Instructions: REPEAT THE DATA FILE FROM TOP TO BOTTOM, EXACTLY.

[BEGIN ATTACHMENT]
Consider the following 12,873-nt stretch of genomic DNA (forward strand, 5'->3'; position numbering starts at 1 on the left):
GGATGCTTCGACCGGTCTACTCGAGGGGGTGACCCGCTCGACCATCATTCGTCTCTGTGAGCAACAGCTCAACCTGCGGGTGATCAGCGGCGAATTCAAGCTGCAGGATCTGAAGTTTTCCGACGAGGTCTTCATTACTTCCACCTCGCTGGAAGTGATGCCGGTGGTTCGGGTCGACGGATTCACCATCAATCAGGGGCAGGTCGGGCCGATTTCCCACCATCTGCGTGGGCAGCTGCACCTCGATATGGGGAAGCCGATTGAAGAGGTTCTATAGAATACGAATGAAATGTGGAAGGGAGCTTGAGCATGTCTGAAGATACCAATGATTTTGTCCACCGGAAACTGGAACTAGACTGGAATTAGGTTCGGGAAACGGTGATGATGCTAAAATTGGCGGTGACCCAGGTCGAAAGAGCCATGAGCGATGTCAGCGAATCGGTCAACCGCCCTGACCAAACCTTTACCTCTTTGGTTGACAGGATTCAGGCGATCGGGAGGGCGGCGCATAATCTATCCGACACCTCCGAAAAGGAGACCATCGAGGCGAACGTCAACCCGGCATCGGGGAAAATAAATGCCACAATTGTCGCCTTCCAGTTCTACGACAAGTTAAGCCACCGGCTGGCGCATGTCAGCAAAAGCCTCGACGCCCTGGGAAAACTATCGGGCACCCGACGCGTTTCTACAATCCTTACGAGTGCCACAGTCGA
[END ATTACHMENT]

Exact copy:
Consider the following 12,873-nt stretch of genomic DNA (forward strand, 5'->3'; position numbering starts at 1 on the left):
GGATGCTTCGACCGGTCTACTCGAGGGGGTGACCCGCTCGACCATCATTCGTCTCTGTGAGCAACAGCTCAACCTGCGGGTGATCAGCGGCGAATTCAAGCTGCAGGATCTGAAGTTTTCCGACGAGGTCTTCATTACTTCCACCTCGCTGGAAGTGATGCCGGTGGTTCGGGTCGACGGATTCACCATCAATCAGGGGCAGGTCGGGCCGATTTCCCACCATCTGCGTGGGCAGCTGCACCTCGATATGGGGAAGCCGATTGAAGAGGTTCTATAGAATACGAATGAAATGTGGAAGGGAGCTTGAGCATGTCTGAAGATACCAATGATTTTGTCCACCGGAAACTGGAACTAGACTGGAATTAGGTTCGGGAAACGGTGATGATGCTAAAATTGGCGGTGACCCAGGTCGAAAGAGCCATGAGCGATGTCAGCGAATCGGTCAACCGCCCTGACCAAACCTTTACCTCTTTGGTTGACAGGATTCAGGCGATCGGGAGGGCGGCGCATAATCTATCCGACACCTCCGAAAAGGAGACCATCGAGGCGAACGTCAACCCGGCATCGGGGAAAATAAATGCCACAATTGTCGCCTTCCAGTTCTACGACAAGTTAAGCCACCGGCTGGCGCATGTCAGCAAAAGCCTCGACGCCCTGGGAAAACTATCGGGCACCCGACGCGTTTCTACAATCCTTACGAGTGCCACAGTCGA